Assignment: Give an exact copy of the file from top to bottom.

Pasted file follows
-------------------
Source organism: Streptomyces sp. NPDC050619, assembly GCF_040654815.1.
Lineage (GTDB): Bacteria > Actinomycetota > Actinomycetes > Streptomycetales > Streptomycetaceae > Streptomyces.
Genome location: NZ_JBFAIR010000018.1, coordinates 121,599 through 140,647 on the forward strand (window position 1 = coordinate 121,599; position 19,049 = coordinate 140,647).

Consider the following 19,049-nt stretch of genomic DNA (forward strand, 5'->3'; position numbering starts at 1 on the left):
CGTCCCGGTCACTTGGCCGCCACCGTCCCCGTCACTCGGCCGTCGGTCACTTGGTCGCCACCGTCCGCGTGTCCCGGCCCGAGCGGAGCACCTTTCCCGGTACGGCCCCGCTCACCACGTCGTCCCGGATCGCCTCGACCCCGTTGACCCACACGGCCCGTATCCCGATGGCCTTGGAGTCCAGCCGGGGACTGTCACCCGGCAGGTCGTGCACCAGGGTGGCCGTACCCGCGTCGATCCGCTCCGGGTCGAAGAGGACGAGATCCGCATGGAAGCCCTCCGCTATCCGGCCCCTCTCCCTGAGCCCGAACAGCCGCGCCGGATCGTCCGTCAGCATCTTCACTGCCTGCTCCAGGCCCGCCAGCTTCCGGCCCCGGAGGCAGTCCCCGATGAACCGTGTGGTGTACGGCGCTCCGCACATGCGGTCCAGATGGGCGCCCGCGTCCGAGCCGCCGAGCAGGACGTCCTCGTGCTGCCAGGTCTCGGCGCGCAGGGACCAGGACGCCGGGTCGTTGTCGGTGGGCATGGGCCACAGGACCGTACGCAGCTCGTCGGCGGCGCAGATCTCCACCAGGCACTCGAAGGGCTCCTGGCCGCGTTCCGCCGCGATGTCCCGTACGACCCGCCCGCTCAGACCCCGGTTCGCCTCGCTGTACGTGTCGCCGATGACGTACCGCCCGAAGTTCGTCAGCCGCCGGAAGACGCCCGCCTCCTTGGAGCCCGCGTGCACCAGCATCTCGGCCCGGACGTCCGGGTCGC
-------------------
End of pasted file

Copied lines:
Source organism: Streptomyces sp. NPDC050619, assembly GCF_040654815.1.
Lineage (GTDB): Bacteria > Actinomycetota > Actinomycetes > Streptomycetales > Streptomycetaceae > Streptomyces.
Genome location: NZ_JBFAIR010000018.1, coordinates 121,599 through 140,647 on the forward strand (window position 1 = coordinate 121,599; position 19,049 = coordinate 140,647).

Consider the following 19,049-nt stretch of genomic DNA (forward strand, 5'->3'; position numbering starts at 1 on the left):
CGTCCCGGTCACTTGGCCGCCACCGTCCCCGTCACTCGGCCGTCGGTCACTTGGTCGCCACCGTCCGCGTGTCCCGGCCCGAGCGGAGCACCTTTCCCGGTACGGCCCCGCTCACCACGTCGTCCCGGATCGCCTCGACCCCGTTGACCCACACGGCCCGTATCCCGATGGCCTTGGAGTCCAGCCGGGGACTGTCACCCGGCAGGTCGTGCACCAGGGTGGCCGTACCCGCGTCGATCCGCTCCGGGTCGAAGAGGACGAGATCCGCATGGAAGCCCTCCGCTATCCGGCCCCTCTCCCTGAGCCCGAACAGCCGCGCCGGATCGTCCGTCAGCATCTTCACTGCCTGCTCCAGGCCCGCCAGCTTCCGGCCCCGGAGGCAGTCCCCGATGAACCGTGTGGTGTACGGCGCTCCGCACATGCGGTCCAGATGGGCGCCCGCGTCCGAGCCGCCGAGCAGGACGTCCTCGTGCTGCCAGGTCTCGGCGCGCAGGGACCAGGACGCCGGGTCGTTGTCGGTGGGCATGGGCCACAGGACCGTACGCAGCTCGTCGGCGGCGCAGATCTCCACCAGGCACTCGAAGGGCTCCTGGCCGCGTTCCGCCGCGATGTCCCGTACGACCCGCCCGCTCAGACCCCGGTTCGCCTCGCTGTACGTGTCGCCGATGACGTACCGCCCGAAGTTCGTCAGCCGCCGGAAGACGCCCGCCTCCTTGGAGCCCGCGTGCACCAGCATCTCGGCCCGGACGTCCGGGTCGC